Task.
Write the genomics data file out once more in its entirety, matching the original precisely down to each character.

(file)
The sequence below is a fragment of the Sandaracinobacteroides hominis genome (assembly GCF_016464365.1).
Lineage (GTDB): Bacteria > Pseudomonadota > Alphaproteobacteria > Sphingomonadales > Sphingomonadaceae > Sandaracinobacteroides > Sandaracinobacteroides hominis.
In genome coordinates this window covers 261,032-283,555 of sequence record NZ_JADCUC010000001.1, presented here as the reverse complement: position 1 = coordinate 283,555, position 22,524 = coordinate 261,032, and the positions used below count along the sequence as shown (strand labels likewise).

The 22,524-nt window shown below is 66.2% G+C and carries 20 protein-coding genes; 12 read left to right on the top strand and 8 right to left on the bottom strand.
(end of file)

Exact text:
The sequence below is a fragment of the Sandaracinobacteroides hominis genome (assembly GCF_016464365.1).
Lineage (GTDB): Bacteria > Pseudomonadota > Alphaproteobacteria > Sphingomonadales > Sphingomonadaceae > Sandaracinobacteroides > Sandaracinobacteroides hominis.
In genome coordinates this window covers 261,032-283,555 of sequence record NZ_JADCUC010000001.1, presented here as the reverse complement: position 1 = coordinate 283,555, position 22,524 = coordinate 261,032, and the positions used below count along the sequence as shown (strand labels likewise).

The 22,524-nt window shown below is 66.2% G+C and carries 20 protein-coding genes; 12 read left to right on the top strand and 8 right to left on the bottom strand.